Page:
In the DC emission mode, the DC emission is controlled to the first optical power value set at the third reference voltage VR3 if the emission control signal e is set in the state of the emission ON. At this time, the data signal 315 is sent out to equalize the first reference voltage to the third reference voltage to send out the data signal 316 at such a value that the second reference voltage may take a zero optical power. As a result, the reference voltage b takes a half value 323 of the third reference voltage. If the optical power monitor signal a is equal to or higher than the comparison voltage 323, the output g of the comparator 319 takes the low level. It is, therefore, possible to detect that the DC emission status is at a normal level. Immediately after the emission control signal e is on, the transitional response time for the optical power control makes it necessary to delay the timing for checking the emission status so as to accomplish an accurate and stable detection. Numeral h designates an emission check timing which is generated (at 329) at the instant when the DC emission control is sufficiently stabilized. The DC emission check timing 329 is inputted to the clock of the D flip-flop to latch and output the output signal g of the comparator 319. FIG. 11 is a waveform chart showing the signals at the individual units when the optical power is abnormally generated. If the DC emission level oscillates, as indicated at (a) in FIG. 11, the comparator output of (g) of FIG. 11 does not take the low level. If the output signal is latched at the DC emission check timing 329, the trouble detection sign (i) of FIG. 11 is outputted at the high level. In normal operations, the status of the low level is maintained, as indicated at (i) in FIG. 10, so that no trouble is detected.

In the pulse modulation mode, the first reference voltage VR1 is set at a peak value 325 whereas the second reference voltage VR2 is set at a bottom value 326 by sending out the data signals 315 and 316 from the emission control unit 314. As a result, the comparison voltage b at this time takes the average value of the peak and bottom values, as indicated at 324. In the pulse modulation mode, there are provided, as disclosed in Japanese Patent Application No. 62-264461, a bottom power sample control section 327 for controls to the optical power at the bottom value of the pulse waveform and a peak power sample control for controls to the optical power at the peak value. It is reliably detected at a peak power emission check timing 330 that the peak power value is equal to or higher than the normal level. The check timing 330 falls at the rear half of the peak power sample control section 328 and when the peak power value is stabilized after lapse of the transitional response time of the peak power control. At this peak power emission check timing 330, the output signal g of the comparator 319 is latched and outputted by the D flip-flop 325. If the optical power monitor signal a is equal to or higher than the comparison voltage value 324 at the peak power emission check timing 330, the output signal of the comparator 319 takes the low level so that the latch output is not at the high level. If an abnormal emission takes place so that the optical power monitor signal level is equal to or lower than the comparison voltage level 324, as indicated at (i) in FIG. 10 and at (a) in FIG. 11, the latch output takes the high level so that a trouble is detected, as indicated at (i) in FIG. 11. The latch output i is subjected together with other trouble detecting signals to an OR input 331 to set an R-S flip-flop 332. If a trouble is caused to set the R-S flip-flop, the Q takes the low level so that an emission control signal v to be inputted to the optical power control unit 304 is turned off by the AND gate 317, as indicated at (v) in FIG. 11. This Q output is informed as the trouble detecting signal 313 to the emission control unit 314 to intentionally turn off the emission control signal e. Simultaneously with this, the R-S flip-flop 332 is reset to release the latch of the abnormal status.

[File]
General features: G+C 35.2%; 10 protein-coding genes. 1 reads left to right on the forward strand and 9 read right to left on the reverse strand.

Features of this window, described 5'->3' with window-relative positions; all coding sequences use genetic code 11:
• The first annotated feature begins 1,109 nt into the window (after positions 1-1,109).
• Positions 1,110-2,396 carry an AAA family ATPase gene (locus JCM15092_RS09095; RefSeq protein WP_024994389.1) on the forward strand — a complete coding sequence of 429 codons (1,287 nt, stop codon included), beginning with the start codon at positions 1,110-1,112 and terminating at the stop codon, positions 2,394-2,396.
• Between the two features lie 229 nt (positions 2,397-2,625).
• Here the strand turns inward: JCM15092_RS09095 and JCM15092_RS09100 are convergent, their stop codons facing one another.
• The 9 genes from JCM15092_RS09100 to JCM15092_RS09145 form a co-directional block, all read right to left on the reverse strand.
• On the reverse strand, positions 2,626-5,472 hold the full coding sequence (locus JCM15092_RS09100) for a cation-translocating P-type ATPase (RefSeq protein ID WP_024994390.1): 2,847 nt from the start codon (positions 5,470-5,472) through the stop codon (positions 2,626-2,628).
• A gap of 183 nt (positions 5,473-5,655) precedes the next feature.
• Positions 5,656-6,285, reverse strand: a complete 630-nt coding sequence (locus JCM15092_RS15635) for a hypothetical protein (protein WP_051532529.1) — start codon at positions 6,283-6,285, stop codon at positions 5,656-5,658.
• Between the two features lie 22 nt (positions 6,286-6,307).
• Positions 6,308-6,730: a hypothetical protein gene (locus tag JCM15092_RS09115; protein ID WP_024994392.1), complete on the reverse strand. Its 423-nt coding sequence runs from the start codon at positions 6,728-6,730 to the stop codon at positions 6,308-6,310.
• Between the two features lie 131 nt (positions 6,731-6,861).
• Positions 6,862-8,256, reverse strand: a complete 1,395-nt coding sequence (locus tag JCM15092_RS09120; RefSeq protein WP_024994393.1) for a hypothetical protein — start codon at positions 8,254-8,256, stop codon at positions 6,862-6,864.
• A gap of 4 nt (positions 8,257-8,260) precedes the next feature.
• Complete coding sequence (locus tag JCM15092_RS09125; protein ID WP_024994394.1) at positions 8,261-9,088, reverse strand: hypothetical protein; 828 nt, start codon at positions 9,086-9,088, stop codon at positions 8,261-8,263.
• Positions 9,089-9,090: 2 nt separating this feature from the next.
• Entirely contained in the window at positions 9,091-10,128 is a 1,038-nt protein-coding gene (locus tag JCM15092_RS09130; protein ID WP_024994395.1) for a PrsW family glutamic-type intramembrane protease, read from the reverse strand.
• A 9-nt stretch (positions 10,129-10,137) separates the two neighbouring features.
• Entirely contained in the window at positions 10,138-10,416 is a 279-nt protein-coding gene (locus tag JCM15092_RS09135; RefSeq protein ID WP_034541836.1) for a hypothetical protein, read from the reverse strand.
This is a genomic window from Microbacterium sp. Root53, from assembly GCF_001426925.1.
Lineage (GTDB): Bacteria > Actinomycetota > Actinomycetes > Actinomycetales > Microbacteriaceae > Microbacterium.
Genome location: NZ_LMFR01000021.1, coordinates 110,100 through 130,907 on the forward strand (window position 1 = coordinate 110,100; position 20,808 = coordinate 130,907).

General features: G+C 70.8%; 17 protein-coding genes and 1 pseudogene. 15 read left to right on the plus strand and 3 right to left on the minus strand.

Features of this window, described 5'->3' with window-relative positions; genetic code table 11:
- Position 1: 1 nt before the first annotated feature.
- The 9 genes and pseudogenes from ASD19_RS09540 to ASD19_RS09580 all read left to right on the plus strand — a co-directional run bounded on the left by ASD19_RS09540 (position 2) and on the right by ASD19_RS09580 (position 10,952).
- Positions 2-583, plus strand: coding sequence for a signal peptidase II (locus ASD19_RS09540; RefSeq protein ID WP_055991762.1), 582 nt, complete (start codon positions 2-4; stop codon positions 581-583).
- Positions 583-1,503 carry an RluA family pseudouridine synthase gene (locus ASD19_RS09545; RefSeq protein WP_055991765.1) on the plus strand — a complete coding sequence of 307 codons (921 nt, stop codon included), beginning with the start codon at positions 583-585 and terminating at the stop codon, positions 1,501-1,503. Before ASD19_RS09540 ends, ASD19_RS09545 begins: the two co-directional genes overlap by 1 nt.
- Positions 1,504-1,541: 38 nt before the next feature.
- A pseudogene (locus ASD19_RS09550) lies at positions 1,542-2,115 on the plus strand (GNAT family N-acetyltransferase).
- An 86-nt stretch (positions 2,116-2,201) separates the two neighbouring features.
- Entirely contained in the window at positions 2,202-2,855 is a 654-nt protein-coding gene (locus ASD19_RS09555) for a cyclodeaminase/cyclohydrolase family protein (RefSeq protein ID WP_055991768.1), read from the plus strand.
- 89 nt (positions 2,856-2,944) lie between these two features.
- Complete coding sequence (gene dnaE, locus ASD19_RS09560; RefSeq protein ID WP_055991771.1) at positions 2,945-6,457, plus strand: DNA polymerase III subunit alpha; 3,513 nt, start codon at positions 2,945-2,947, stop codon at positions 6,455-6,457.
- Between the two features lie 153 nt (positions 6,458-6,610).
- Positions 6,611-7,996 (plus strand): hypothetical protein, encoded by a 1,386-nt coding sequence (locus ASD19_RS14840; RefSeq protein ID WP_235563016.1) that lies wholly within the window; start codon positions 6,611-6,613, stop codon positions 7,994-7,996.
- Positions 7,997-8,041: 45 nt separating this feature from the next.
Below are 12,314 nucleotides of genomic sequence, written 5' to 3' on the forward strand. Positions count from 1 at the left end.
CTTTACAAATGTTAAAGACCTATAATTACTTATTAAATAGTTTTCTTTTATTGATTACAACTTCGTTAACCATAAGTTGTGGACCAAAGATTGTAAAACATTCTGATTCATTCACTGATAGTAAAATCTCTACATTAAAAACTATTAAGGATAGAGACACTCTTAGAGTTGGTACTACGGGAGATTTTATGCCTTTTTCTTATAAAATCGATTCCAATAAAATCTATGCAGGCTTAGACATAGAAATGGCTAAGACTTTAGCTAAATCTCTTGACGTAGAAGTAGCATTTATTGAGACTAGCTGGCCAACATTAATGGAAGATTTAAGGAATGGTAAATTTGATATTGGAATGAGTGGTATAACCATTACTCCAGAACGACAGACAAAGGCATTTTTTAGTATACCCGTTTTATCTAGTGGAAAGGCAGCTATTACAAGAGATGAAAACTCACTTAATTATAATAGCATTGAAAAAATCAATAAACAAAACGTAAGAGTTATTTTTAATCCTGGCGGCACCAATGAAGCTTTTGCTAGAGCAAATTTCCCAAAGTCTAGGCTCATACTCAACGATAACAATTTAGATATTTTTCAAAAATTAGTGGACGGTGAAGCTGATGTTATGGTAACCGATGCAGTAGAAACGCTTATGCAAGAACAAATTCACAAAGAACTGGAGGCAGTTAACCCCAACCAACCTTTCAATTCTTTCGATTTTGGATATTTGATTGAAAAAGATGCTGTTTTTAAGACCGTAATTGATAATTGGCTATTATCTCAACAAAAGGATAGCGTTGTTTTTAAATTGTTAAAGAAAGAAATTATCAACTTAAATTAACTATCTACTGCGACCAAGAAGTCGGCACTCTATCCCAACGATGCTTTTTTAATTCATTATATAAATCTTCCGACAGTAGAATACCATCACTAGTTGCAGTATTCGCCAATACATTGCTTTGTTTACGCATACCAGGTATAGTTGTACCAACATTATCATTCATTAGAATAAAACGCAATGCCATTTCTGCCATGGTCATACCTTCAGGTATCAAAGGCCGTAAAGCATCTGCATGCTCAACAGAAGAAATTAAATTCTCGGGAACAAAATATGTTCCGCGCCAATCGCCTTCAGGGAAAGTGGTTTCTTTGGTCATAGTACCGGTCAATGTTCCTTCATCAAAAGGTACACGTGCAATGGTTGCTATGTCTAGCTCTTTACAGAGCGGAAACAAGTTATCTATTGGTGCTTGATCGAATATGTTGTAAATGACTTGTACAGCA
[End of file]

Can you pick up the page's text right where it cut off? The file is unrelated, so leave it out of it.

Thus, the influences of the transitional response generated at the timing of switching the power control and the optical power monitor signal are pulse-modulated by generating the comparison voltage by the use of the reference voltage value for the power setting during the DC emission and the pulse modulations and by latching the comparison output to detect the trouble only at the timing having the stabilized optical power control. As a result, the highly reliable trouble detection can be accomplished while preventing the erroneous detections of the peak and bottom values of the pulse waveform.